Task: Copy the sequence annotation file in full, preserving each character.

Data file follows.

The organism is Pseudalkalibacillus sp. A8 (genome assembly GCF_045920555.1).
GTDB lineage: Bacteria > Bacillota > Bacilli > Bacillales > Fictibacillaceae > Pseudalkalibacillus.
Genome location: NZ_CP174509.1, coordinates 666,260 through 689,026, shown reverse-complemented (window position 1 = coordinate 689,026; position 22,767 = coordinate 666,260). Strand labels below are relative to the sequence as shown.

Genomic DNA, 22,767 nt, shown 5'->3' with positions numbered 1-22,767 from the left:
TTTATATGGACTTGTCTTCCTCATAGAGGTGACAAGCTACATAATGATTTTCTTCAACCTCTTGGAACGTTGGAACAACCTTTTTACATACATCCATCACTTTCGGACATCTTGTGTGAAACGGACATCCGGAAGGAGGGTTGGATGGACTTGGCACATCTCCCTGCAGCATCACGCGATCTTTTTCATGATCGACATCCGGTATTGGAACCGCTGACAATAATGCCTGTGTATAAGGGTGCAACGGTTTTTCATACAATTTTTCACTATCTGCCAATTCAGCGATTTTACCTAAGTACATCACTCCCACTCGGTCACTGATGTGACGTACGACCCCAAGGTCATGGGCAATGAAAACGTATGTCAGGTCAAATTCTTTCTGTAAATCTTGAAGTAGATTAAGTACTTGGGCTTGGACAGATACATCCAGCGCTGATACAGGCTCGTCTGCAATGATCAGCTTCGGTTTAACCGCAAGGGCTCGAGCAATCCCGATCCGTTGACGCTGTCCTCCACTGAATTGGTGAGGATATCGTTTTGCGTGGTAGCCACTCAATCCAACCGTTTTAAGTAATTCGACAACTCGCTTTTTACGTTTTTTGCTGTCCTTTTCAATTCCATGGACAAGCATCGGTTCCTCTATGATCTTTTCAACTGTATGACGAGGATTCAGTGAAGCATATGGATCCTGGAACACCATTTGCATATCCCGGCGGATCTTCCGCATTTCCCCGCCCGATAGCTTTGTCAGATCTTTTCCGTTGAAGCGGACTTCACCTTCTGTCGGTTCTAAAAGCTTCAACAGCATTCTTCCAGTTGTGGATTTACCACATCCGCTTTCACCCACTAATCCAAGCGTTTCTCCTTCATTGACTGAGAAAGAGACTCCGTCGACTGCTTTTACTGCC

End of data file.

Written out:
The organism is Pseudalkalibacillus sp. A8 (genome assembly GCF_045920555.1).
GTDB lineage: Bacteria > Bacillota > Bacilli > Bacillales > Fictibacillaceae > Pseudalkalibacillus.
Genome location: NZ_CP174509.1, coordinates 666,260 through 689,026, shown reverse-complemented (window position 1 = coordinate 689,026; position 22,767 = coordinate 666,260). Strand labels below are relative to the sequence as shown.

Genomic DNA, 22,767 nt, shown 5'->3' with positions numbered 1-22,767 from the left:
TTTATATGGACTTGTCTTCCTCATAGAGGTGACAAGCTACATAATGATTTTCTTCAACCTCTTGGAACGTTGGAACAACCTTTTTACATACATCCATCACTTTCGGACATCTTGTGTGAAACGGACATCCGGAAGGAGGGTTGGATGGACTTGGCACATCTCCCTGCAGCATCACGCGATCTTTTTCATGATCGACATCCGGTATTGGAACCGCTGACAATAATGCCTGTGTATAAGGGTGCAACGGTTTTTCATACAATTTTTCACTATCTGCCAATTCAGCGATTTTACCTAAGTACATCACTCCCACTCGGTCACTGATGTGACGTACGACCCCAAGGTCATGGGCAATGAAAACGTATGTCAGGTCAAATTCTTTCTGTAAATCTTGAAGTAGATTAAGTACTTGGGCTTGGACAGATACATCCAGCGCTGATACAGGCTCGTCTGCAATGATCAGCTTCGGTTTAACCGCAAGGGCTCGAGCAATCCCGATCCGTTGACGCTGTCCTCCACTGAATTGGTGAGGATATCGTTTTGCGTGGTAGCCACTCAATCCAACCGTTTTAAGTAATTCGACAACTCGCTTTTTACGTTTTTTGCTGTCCTTTTCAATTCCATGGACAAGCATCGGTTCCTCTATGATCTTTTCAACTGTATGACGAGGATTCAGTGAAGCATATGGATCCTGGAACACCATTTGCATATCCCGGCGGATCTTCCGCATTTCCCCGCCCGATAGCTTTGTCAGATCTTTTCCGTTGAAGCGGACTTCACCTTCTGTCGGTTCTAAAAGCTTCAACAGCATTCTTCCAGTTGTGGATTTACCACATCCGCTTTCACCCACTAATCCAAGCGTTTCTCCTTCATTGACTGAGAAAGAGACTCCGTCGACTGCTTTTACTGCC